Numerous studies have shown that unconscious bias can cause hiring managers to give unequal weight to candidates with equal qualifications, or for women to get negatively judged for negotiating a raise (too aggressive!) while men are applauded for the same behaviour (a go-getter!), or for mothers to be perceived as less competent and committed, or for white males to erroneously believe that they are operating in a meritocracy. It can even impact women’s perceptions of themselves, how they feel they should act, and what they see as achievable in their own career.
At the end of last year, Women of Influence partnered with American Express Canada on a study that explores female ambition in Canada. It yielded very interesting results. While 51% of women surveyed defined themselves as ambitious in their careers, and over 80% scored themselves high on skills they identified as necessary for successful leadership, only 32% believed the c-suite is within reach.
In a culture filled with male CEOs, is it unreasonable for a woman to subconsciously view the role as unattainable?
This is the key reason Women of Influence offers events featuring female role models at the podium, and profiles in our magazine and online. We recognize the need for women to be aware of and inspired by stories that prove success for women is achievable. This is lacking in mainstream media, where gender bias continues to impact the content and quantity of female coverage. Women’s physical attributes are still unnecessarily discussed, and they are less likely to be used as experts; according to research from the last quarter of 2015, men accounted for 71% of all those quoted or interviewed across seven Canadian newspapers and broadcasters.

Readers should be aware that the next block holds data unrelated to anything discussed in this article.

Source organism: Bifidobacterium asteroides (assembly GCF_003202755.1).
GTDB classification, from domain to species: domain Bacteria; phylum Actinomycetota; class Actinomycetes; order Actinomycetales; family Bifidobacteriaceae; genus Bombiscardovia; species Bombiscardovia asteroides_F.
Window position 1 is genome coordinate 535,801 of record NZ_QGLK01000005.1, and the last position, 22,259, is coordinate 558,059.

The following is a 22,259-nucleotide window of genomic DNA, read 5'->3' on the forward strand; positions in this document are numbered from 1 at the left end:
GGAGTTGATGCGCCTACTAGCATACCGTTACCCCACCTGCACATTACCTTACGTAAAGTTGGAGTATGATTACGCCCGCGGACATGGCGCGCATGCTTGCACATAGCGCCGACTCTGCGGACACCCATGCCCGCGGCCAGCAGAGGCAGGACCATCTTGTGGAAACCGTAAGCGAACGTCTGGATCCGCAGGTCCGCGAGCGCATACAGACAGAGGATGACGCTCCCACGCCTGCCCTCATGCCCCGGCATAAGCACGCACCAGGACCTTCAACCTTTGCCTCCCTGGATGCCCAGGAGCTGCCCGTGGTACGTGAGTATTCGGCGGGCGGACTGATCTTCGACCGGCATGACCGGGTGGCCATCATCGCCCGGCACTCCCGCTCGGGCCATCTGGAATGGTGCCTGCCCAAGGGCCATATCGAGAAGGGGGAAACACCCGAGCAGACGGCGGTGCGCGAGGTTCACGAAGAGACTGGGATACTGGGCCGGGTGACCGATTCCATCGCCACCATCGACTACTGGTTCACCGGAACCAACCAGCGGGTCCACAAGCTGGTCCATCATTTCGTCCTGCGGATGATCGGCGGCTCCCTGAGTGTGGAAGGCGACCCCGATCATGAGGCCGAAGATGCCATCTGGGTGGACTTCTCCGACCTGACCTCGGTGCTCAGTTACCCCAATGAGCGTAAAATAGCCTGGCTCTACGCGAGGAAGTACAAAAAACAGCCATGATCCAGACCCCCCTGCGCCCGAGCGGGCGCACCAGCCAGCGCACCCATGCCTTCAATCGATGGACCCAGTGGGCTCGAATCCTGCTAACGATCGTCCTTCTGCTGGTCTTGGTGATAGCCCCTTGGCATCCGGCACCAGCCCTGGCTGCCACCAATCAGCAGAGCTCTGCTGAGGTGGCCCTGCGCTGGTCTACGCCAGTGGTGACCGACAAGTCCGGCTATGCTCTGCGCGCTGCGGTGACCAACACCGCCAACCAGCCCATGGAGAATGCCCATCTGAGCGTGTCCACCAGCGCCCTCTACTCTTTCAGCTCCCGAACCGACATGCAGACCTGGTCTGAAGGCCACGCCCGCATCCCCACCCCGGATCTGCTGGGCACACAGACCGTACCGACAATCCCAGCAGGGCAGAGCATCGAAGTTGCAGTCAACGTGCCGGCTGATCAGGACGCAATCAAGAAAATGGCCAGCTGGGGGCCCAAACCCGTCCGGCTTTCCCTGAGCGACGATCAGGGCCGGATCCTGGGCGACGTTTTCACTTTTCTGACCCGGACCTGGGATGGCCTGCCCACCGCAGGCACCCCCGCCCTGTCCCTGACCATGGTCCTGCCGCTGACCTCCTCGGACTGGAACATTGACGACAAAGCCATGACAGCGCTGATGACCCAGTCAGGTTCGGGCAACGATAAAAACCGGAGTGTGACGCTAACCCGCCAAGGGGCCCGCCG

On the positive side, we are starting to see mainstream coverage on topics like unconscious bias, wage inequality, and even gender bias in media. It’s a sign of hope on the horizon, providing evidence that in business, in government, and more broadly as a culture, we are beginning to have meaningful and necessary conversations about inequality, and are taking steps towards change.
After too many years of stagnation, there is now much progress to be excited about.
Major corporations are releasing diversity numbers, like the wave of tech giants that came clean in 2014. Many are taking the next step by investing in unconscious bias training or technology—and it’s a positive sign in itself that these tools and services are turning into an emerging business sector. Men are joining in the cause, with individual pledges for parity—like Justin Trudeau’s widely publicized “because it’s 2015” comment—and with broader initiatives like the UN’s HeForShe campaign. Organizations are voluntarily correcting wage gaps, from Salesforce.com to McMaster University, that is adding $3,515 to the base salaries of all full-time female faculty members. Singular examples of progress are now easy to find, and those are always the precursor to overarching change.